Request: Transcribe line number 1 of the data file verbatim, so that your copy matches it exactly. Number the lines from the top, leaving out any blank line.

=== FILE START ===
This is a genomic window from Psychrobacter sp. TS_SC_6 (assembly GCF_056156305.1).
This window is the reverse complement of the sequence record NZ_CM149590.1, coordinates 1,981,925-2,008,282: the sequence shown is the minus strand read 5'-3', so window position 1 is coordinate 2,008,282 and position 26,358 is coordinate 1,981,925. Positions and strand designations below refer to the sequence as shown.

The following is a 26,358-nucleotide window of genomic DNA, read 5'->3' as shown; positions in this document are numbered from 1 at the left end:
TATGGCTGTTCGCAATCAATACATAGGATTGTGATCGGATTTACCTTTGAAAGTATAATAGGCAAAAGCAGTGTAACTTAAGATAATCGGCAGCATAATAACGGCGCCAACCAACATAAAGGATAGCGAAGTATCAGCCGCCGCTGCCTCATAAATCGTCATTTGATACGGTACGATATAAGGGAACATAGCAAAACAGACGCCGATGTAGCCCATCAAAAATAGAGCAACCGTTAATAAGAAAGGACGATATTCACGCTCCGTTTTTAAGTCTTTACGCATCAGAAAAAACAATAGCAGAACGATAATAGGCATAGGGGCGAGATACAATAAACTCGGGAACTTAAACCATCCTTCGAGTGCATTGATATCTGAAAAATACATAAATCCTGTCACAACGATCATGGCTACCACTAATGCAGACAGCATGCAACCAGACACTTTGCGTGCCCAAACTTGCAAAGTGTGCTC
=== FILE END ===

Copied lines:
This is a genomic window from Psychrobacter sp. TS_SC_6 (assembly GCF_056156305.1).